Excuse me, can anyone tell me the cost of this education program?

Samuel Fishman's picture


With the World Bank’s assistance, many governments are seeking to expand or improve early childhood education programs. The Strategic Impact Evaluation Fund is supporting a number of evaluations that will help us estimate the benefits of these investments, but we shouldn’t just care about effectiveness. In a world of resource constraints, we also need to tell countries about the cost-effectiveness of these investments. To do this, we need to know the costs of the programs we’re evaluating. Unfortunately, organizations often don’t collect and regularly report intervention specific cost data.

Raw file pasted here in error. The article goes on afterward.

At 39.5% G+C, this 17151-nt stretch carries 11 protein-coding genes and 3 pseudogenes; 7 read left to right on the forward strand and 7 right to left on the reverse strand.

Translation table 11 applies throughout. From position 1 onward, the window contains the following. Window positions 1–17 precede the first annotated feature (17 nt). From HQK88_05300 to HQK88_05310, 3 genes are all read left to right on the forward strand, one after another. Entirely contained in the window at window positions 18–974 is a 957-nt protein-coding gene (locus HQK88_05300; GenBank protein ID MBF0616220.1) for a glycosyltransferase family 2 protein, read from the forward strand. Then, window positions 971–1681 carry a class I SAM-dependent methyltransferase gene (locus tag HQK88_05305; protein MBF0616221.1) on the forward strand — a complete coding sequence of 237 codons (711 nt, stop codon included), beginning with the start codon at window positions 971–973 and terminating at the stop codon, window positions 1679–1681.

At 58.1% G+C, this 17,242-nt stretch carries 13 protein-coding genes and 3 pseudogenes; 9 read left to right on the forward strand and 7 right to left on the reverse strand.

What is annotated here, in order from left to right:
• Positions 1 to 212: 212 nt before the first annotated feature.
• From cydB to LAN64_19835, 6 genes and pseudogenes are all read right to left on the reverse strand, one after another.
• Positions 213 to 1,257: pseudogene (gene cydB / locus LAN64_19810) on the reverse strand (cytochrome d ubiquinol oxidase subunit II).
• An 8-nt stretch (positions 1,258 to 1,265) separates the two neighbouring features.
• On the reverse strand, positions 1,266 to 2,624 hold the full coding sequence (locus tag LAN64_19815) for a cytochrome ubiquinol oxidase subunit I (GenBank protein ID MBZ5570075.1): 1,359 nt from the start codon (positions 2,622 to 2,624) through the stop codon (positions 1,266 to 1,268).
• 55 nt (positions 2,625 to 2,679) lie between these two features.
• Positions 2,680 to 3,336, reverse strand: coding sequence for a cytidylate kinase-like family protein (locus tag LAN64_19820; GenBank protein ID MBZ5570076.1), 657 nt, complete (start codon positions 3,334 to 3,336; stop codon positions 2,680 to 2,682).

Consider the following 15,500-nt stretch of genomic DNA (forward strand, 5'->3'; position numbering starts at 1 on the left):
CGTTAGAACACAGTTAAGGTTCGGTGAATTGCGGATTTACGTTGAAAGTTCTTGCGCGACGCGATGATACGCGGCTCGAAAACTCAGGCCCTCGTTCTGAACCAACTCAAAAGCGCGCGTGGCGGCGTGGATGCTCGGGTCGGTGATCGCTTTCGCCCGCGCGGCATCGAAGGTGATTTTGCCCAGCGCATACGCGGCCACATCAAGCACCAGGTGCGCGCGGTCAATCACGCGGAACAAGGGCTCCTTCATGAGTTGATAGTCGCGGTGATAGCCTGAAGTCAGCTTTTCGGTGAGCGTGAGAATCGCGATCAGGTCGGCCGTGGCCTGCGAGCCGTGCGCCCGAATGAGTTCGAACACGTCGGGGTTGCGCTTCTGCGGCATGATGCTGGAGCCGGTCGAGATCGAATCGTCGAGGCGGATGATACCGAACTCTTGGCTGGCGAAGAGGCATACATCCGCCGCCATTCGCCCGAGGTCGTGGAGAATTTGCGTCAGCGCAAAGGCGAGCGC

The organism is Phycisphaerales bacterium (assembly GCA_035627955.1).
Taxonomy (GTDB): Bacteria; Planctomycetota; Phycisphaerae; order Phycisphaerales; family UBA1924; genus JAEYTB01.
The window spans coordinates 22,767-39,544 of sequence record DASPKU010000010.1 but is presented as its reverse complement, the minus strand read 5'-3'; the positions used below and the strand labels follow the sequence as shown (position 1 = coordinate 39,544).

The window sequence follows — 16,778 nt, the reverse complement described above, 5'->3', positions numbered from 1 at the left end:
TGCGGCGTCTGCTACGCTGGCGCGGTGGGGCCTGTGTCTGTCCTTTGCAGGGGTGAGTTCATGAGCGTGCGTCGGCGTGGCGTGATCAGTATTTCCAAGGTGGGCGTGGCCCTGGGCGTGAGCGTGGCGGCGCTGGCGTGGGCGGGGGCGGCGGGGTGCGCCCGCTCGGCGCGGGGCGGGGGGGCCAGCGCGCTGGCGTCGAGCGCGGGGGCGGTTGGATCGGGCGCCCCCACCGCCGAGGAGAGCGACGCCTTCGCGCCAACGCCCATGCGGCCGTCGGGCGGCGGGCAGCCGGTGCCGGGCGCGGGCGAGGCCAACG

Lebanese youth are helping to bring tourism back to Tripoli

Chadi Nachabe's picture


Alaa Jundi, 27, from Tebbaneh outside Tripoli, Lebanon, didn’t have the chance to continue his education. But he loved the arts and had an ambition was of being an actor one day. After feeling hopeless that he had no opportunities, he took art classes that were part of a World Bank project to build his skills. “At first, I felt this was a dream, I was just participating to fill my time and practice my hobby.” But the skills he learned led him to opening an entertainment company with a colleague to host kids’ birthday parties and events.

Empowering MENA Youth through “the Cloud”

Safaa El-Kogali's picture
Tech and Youth in MENA - Ahed Izhiman

When I was your age “checking your mail” meant walking to the post office and collecting letters, “tweet” meant the chirping of a bird, and “cloud” meant rain! Today, we live in a very different world.

Weekly wire: The global forum

Roxanne Bauer's picture

These are some of the views and reports relevant to our readers that caught our attention this week.

Global Financial Development Report 2017/2018: Bankers without Borders
World Bank